Phone: (07) 3216 2975 / 2/1 Virginia St, Virginia 4014
We're here to take care of all your transmission needs.
We take care of:
All vehicle makes & models
We specialize in:
Automatic transmission servicing;
Automatic transmission repairs & rebuilds.
We also offer:
* Latest dignostic equipment;
* Electronic diagnostics & repairs;
* Supplying & fitting transmission coolers & temperature gauges;
* Late model Commodore TCM reprogramming;
* Transmission components available for purchase;
* Log-book engine servicing;
* Fast, professional service.
Transmission slipping, flaring or leaking?
Please come in for a no obligation, free test drive by a fully qualified
How heat affects your automatic transmission fluid:
Once a vehicle is in motion, it doesn't take long for the automatic transmission fluid (ATF) to heat up. Even under normal driving conditions the ATF temperature will rise to 80 degrees C (175 F), which is the usual temperature range at which most fluids are designed to operate. In fact, if the temperature could be kept at 80 degrees C, the ATF would last a significant amount of time (and distance). But once the fluid temperature increases beyond this, the life of the fluid begins to decrease. Every 20 degree increase in operating temperature above 80 degrees C decreases the life of the ATF by half.
Even normal driving conditions can cause the ATF temperature to increase beyond safe limits. But other factors can cause an increase in temperature as well, such as towing a trailer, mountain driving, driving at sustained high speeds during hot weather and stop and go driving in traffic. If there is a problem in the cooling system itself such as a low coolant level, defective cooling fan, thermostat or water pump or obstructed radiator etc, then this will also diminish ATF cooling efficiency.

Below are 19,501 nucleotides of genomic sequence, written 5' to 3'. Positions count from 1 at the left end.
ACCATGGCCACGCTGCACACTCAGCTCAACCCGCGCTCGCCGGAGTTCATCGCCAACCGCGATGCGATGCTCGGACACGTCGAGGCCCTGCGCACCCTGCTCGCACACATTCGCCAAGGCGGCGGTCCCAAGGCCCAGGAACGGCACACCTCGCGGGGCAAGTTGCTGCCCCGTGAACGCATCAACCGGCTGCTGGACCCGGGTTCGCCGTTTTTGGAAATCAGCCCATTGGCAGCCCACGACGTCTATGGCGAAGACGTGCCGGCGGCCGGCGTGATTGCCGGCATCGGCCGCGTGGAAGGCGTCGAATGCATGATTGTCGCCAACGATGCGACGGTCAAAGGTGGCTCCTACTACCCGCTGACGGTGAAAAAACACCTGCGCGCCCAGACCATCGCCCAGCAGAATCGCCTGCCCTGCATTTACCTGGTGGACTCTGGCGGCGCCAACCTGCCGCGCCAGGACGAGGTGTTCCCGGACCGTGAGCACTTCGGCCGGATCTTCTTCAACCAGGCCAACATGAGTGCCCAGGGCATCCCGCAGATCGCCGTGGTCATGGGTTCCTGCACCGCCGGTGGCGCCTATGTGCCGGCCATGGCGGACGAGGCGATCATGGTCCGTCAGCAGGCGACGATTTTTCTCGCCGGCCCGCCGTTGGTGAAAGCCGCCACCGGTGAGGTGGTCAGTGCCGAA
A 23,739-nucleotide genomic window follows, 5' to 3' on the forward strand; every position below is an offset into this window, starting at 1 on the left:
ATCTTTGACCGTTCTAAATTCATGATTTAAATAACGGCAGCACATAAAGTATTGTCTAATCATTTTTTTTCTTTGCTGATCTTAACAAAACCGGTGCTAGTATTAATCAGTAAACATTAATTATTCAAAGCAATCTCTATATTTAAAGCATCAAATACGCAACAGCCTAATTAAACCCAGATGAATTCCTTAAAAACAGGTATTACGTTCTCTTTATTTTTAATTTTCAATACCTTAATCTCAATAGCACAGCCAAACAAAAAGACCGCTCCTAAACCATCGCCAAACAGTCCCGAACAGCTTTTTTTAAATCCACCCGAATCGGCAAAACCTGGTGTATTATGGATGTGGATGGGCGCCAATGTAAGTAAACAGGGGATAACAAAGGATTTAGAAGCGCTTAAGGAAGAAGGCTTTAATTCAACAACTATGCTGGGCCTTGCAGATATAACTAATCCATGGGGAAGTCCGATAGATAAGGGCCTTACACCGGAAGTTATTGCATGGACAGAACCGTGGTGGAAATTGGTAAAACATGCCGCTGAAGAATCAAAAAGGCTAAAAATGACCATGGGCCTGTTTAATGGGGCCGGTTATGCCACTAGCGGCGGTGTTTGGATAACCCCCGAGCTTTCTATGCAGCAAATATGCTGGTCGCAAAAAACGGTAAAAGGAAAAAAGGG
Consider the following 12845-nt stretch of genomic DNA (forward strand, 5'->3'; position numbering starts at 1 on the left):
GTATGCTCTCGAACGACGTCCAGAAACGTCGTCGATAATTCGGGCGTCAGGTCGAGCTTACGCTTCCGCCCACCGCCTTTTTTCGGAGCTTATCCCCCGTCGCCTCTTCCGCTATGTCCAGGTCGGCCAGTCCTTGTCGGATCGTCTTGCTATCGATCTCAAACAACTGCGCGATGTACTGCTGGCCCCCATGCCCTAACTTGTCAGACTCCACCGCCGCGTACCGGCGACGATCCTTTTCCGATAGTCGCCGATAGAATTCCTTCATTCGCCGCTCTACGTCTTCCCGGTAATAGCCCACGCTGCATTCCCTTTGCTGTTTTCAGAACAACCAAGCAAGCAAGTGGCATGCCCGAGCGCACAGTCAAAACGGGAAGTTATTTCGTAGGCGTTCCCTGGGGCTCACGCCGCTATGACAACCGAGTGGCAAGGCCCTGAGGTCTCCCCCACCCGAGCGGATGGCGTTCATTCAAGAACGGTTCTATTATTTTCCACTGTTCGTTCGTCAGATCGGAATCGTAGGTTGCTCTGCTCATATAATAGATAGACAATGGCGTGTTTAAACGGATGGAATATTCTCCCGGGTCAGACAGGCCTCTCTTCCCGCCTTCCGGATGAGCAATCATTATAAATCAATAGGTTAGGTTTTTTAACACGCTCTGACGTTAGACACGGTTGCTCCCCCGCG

At elevated operating temperatures the ATF oxidizes and turns brown, taking on a smell like burnt toast. As heat destroys the fluid's lubricating qualities and friction material, varnish begins to form on internal parts (such as the valve body). This directly interferes with the correct operation of the transmission. If the temperature increases above 120 degrees C (250 F), the rubber seals begin to harden which in turn leads to fluid leaks and pressure losses. At higher temperatues the transmission begins to slip which aggravates the overheating even more. Eventually the clutches burn out and the transmission fails.
How to care for your automatic transmission:
(Cars Guide: Courier Mail 13/08/11)
Most makers today tell us that the automatic transmissions in our cars are "filled for life" on the assembly line and will never need servicing. But to take that advice on face value is to court disaster. The fluid in an automatic transmission is its lifeblood. It depends on it to operate efficiently over a long period of time and to ignore it is to risk an expensive meltdown.
Makers tell you automatic transmissions don't need servicing but specialists in the field say regular maintenance is required to keep them working the way they should. It doesn't matter what you're told, oil breaks down over time & with high temperature its efficiency is reduced.
The service routine recommended by specialists for cars in normal use is to change the automatic transmission (ATF) and filter every 12 months, which equates to 20,000 km and carry out a full flush of the transmission every 2 years. For vehicles working in more punishing conditions, such as hilly terrain, on sandy tracks, using 4-wheel drive or towing regularly, those intervals should be reduced.
It's also important to ensure the fluid doesn't overheat, which usually happens because the transmission is worked too hard. If you plan to tow with your vehicle on a regular basis, consider having an external transmission oil cooler fitted.